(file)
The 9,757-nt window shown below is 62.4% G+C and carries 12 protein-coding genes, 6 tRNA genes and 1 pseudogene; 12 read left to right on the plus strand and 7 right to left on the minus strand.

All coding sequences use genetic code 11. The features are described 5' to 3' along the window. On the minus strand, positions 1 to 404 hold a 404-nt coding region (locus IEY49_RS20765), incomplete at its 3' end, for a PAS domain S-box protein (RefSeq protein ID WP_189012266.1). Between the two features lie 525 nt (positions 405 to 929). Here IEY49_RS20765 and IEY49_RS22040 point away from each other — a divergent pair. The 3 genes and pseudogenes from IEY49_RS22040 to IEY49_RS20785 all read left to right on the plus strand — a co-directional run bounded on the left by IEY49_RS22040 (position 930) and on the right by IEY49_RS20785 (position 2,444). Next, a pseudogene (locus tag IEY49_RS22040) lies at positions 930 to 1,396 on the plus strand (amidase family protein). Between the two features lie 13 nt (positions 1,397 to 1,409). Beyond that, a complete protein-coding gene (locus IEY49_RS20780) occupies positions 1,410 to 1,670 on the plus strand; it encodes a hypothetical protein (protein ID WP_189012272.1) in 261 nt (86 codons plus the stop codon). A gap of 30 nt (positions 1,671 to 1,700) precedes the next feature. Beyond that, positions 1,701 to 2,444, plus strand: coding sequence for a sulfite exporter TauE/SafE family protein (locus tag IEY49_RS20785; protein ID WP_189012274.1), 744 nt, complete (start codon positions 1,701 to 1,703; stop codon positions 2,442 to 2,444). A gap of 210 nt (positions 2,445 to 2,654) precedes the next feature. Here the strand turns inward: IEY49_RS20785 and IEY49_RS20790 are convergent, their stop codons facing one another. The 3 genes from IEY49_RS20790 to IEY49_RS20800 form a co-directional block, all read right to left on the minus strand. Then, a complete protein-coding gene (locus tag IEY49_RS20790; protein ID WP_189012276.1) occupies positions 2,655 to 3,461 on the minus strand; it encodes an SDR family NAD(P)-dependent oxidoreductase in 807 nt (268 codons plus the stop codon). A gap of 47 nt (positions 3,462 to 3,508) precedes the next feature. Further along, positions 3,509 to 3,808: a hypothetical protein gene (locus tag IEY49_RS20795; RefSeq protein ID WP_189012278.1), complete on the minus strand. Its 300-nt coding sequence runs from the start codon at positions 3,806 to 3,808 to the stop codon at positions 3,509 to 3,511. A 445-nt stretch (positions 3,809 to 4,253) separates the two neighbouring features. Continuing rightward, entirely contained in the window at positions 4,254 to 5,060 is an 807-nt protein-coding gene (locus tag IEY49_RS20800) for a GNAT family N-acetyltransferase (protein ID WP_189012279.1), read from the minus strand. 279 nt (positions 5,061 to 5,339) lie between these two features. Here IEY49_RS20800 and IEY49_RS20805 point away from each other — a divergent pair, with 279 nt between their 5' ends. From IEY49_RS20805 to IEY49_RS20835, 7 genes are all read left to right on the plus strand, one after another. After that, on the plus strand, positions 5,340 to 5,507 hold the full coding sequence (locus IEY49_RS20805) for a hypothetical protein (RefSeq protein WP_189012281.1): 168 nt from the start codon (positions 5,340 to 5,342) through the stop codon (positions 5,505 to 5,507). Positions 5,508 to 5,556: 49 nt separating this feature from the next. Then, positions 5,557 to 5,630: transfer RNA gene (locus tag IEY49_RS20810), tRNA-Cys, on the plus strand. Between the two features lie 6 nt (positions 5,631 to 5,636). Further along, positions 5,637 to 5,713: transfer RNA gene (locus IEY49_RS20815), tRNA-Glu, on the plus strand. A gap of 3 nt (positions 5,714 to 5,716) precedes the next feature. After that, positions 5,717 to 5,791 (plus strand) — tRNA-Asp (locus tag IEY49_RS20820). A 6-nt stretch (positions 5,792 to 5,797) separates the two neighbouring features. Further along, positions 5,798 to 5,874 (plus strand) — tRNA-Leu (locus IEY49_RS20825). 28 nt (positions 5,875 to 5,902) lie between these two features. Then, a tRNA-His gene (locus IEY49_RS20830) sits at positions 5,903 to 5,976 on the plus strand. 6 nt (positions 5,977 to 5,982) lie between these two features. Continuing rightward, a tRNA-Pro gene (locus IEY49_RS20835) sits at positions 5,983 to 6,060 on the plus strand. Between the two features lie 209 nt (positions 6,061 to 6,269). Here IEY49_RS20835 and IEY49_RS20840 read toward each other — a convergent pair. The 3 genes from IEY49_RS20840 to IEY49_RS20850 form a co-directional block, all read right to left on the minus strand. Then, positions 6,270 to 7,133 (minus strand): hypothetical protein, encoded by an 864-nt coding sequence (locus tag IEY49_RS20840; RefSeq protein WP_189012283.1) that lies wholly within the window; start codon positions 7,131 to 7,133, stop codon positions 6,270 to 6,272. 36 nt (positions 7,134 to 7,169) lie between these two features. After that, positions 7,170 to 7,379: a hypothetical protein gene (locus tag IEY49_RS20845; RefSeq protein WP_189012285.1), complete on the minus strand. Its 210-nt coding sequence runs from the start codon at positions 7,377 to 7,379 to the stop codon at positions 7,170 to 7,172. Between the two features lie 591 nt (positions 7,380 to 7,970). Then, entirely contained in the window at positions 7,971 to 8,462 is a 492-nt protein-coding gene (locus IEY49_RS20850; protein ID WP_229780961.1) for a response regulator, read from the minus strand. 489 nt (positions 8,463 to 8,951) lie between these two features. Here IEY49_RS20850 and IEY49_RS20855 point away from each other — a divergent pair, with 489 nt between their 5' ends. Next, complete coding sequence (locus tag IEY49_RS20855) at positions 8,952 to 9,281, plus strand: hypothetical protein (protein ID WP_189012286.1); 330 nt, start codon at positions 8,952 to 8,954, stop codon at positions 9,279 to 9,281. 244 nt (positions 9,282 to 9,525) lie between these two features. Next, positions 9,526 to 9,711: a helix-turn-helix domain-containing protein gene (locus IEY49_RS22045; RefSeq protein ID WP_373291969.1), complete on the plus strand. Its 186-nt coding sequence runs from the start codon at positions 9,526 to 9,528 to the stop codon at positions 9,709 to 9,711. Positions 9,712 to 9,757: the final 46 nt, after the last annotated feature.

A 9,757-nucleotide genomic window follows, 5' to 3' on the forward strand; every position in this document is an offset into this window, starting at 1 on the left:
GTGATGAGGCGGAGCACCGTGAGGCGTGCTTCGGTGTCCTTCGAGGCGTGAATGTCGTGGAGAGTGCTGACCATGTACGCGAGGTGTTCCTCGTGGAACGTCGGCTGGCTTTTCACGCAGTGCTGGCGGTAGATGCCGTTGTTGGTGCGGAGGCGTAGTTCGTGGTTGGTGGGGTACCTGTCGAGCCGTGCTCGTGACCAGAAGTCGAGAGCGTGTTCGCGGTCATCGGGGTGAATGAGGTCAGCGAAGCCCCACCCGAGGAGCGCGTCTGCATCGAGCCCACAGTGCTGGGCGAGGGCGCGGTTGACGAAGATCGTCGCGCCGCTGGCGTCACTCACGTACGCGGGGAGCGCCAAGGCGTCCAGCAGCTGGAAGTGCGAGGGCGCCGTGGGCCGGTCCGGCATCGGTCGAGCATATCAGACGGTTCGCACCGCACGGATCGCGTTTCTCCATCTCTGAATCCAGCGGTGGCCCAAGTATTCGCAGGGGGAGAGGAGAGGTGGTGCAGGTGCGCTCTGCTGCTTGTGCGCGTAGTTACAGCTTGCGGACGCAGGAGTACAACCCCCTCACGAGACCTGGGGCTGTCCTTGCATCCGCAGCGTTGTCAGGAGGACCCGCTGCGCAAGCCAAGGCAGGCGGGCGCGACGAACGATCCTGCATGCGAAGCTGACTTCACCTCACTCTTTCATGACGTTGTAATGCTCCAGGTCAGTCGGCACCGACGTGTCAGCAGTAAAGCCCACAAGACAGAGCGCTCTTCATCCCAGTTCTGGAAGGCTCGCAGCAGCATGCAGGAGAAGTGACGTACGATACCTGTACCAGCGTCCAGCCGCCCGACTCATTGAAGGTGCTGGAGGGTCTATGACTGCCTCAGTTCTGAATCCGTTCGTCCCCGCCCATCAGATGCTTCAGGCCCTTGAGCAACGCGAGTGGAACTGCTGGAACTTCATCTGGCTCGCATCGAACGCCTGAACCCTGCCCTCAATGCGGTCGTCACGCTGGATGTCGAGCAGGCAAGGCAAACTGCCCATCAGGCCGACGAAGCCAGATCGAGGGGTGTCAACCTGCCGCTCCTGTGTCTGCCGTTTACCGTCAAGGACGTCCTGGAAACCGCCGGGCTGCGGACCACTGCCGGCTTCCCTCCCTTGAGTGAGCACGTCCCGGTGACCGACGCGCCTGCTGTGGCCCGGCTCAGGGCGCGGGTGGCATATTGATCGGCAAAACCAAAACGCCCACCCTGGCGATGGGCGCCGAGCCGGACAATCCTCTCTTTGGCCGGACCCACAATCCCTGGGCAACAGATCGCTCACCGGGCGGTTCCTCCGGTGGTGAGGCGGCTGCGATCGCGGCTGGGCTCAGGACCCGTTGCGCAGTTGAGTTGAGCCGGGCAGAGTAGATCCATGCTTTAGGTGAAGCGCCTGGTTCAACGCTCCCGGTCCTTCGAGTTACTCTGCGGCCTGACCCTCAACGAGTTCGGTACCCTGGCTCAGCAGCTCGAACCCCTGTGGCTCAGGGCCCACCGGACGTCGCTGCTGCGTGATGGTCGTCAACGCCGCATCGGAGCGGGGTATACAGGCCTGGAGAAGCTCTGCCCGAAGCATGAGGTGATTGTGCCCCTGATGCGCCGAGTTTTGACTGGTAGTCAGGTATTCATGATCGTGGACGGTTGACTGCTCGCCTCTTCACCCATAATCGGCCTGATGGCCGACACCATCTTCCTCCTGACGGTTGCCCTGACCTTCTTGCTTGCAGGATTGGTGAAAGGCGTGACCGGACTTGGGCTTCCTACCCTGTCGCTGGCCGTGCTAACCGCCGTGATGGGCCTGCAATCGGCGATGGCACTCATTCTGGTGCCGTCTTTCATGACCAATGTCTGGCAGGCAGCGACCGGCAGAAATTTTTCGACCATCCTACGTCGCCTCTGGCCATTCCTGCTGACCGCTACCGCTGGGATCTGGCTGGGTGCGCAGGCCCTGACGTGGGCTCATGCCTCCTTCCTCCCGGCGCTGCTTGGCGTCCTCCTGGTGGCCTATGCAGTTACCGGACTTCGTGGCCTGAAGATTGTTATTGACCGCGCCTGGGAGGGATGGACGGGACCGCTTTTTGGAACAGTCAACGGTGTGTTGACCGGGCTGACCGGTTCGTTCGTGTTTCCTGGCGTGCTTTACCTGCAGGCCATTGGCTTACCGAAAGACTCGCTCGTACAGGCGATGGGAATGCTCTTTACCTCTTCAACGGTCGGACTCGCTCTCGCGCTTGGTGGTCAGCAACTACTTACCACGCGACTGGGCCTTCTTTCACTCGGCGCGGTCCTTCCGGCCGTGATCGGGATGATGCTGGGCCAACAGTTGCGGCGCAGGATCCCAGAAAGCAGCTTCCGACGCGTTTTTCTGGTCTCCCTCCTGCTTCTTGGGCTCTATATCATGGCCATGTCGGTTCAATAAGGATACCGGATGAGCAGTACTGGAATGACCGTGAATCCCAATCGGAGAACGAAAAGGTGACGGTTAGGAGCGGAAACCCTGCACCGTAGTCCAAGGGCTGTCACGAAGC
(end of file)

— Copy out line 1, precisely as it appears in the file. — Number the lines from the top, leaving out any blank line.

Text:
The 9,757-nt window shown below is 62.4% G+C and carries 12 protein-coding genes, 6 tRNA genes and 1 pseudogene; 12 read left to right on the plus strand and 7 right to left on the minus strand.